The Hall of Fame Award bestowed by the Association for Computing Machinery’s Special Interest Group on Operating Systems (SIGOPS) was instituted in 2005 to recognize the most influential papers on operating systems to appear in peer-reviewed literature.
To be nominated for the Hall of Fame honor, papers must have stood the test of time. At least a decade must have passed before a paper can be considered.
Since the award was established, 15 have been presented, and 40 percent of those included at least one author who currently works at Microsoft Research.
Of the papers named to the Hall in 2008, two boast authorship by computer scientists now at Microsoft Research:
For Rashid, senior vice president of Microsoft Research, the SIGOPS Hall of Fame Award comes as further recognition of the seminal work he and his colleagues at the Department of Computer Science at Carnegie Mellon University performed on the Mach operating system in the 1980s. The honored paper was first published in October 1987 in Proceedings of the Second Architectural Support for Programming Languages and Operating Systems.
The paper traces the design and implementation of virtual-memory management in Mach, which has been influential in the design of modern operating systems and remains at the core of several commercial systems. The paper discusses what was learned in the process of deploying the system to a number of distinct computer architectures. The technique separated software memory management from hardware support and enabled additional examination of hardware memory management.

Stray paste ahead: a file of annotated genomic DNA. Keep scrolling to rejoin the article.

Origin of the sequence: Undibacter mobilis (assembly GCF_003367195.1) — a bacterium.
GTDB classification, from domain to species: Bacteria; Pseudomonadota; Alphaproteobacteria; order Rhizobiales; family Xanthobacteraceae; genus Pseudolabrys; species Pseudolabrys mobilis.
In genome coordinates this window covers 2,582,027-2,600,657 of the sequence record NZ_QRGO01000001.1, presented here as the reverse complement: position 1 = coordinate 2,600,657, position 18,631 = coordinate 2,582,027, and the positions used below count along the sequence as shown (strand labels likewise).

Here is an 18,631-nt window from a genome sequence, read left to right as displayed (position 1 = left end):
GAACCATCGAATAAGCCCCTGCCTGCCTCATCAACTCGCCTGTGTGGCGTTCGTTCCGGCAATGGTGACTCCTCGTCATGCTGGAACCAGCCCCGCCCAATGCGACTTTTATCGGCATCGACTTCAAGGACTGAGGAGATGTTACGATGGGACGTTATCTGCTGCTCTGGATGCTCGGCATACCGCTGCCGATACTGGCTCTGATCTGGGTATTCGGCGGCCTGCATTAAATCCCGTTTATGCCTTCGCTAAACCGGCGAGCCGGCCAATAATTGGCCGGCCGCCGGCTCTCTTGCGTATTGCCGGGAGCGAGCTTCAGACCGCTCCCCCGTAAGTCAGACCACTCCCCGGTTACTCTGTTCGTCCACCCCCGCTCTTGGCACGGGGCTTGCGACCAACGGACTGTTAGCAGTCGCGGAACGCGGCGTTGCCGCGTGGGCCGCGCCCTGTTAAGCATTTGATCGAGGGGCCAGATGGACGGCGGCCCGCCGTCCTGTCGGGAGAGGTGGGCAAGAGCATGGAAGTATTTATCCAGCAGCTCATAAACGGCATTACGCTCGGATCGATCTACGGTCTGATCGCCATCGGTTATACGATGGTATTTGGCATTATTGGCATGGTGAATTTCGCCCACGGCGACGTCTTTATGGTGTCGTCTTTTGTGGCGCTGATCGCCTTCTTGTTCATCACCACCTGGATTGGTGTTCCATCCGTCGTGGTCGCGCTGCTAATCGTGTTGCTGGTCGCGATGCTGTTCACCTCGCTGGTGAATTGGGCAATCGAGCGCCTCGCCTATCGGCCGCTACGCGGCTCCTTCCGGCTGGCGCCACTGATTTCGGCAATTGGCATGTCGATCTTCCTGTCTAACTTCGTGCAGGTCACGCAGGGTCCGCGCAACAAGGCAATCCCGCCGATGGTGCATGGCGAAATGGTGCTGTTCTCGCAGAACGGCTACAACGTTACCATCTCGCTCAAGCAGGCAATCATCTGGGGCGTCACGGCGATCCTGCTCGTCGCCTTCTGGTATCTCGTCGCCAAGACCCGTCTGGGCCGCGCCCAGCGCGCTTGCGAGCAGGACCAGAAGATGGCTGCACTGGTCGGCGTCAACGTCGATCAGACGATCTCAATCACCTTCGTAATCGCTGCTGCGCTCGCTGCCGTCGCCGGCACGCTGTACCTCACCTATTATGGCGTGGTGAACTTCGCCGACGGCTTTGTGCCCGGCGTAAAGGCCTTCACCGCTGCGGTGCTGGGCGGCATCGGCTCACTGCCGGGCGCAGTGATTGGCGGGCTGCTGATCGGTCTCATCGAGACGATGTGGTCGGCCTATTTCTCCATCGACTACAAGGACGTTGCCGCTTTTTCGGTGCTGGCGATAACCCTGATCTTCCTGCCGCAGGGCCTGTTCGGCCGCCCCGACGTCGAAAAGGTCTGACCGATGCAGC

Today, the paper written by Rashid and colleagues almost 22 years ago has become a standard text in the computer-science curricula at many of the foremost universities around the world.
The second honored paper is noteworthy in that each of the authors has played a key role in shaping the research agenda of Microsoft Research. The fourth author of the paper, Needham, who died in 2003, founded Microsoft Research Cambridge in 1997.
“The paper describes the rationale, design, and early operational experience with a system called Grapevine,” Schroeder recalls. “The title references the spread of information by word of mouth. Information received this way is said to be ‘heard on the grapevine.’ The Grapevine system was distributed over many servers interconnected by an internet. It delivered e-mail by passing it from one server to another, so it was a sort of electronic Grapevine.”